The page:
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The Lancet Oncology

Wednesday, March 17, 2010

Dutch Diagnostic Company to Play Pivotal Role in ISPY-2 Trial for Breast Cancer

Agendia, a Netherlands genomics cancer diagnostics company and a world leader in molecular cancer diagnostics focused on the personalized treatment of breach cancer patients, will play a major role in the I-SPY 2 TRIAL for breast cancer. The trial is set to launch at the first of nearly twenty research sites.

I-SPY 2 is an exciting and groundbreaking new clinical trial model that will help scientists quickly and efficiently test the most promising drugs in development for women with higher risk, rapidly growing breast cancers-women for whom an improvement over standard treatment could dramatically change the odds of survival. I-SPY is an initiative of The Biomarkers Consortium, a unique public-private partnership that includes the U.S. Food and Drug Administration (FDA), the National Institutes of Health (NIH), and major pharmaceutical companies, led by the Foundation for the National Institutes of Health (FNIH).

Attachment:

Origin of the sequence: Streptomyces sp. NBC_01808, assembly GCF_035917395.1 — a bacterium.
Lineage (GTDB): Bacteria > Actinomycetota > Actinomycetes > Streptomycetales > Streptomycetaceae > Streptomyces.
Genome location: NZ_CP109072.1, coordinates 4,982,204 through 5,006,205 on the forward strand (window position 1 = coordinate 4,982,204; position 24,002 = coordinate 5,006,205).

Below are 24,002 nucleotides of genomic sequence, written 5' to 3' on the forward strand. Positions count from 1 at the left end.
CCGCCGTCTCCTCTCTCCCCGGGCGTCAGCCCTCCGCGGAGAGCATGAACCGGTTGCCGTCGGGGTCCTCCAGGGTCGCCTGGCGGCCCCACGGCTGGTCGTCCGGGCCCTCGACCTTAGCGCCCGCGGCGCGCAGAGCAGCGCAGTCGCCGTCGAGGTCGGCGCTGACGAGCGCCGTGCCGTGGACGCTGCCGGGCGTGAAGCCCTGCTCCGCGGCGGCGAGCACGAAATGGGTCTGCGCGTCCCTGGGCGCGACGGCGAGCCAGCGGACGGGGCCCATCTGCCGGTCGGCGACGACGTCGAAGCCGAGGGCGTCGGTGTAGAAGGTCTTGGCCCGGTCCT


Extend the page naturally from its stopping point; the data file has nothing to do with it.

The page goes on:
"Cancer tumor profiling in the neoadjuvant setting is critical to the success of the I-SPY 2 trial. Agendia is uniquely positioned to be a part of the Biomarker Consortium in this landmark study, and proud to be working side by side with a large number of visionary therapeutic companies and research centers," said Bernhard Sixt, Chief Executive Officer of Agendia. "Agendia's MammaPrint has proven value for breast cancer recurrence in the neoadjuvant and adjuvant settings, Agendia's TargetPrint provides objective, quantitative information about the expression of ER, PR and Her-2neu, while our DiscoverPrint measures the expression of the whole genome. In concert they will form an integral part of the clinically relevant discoveries the Consortium aims to make."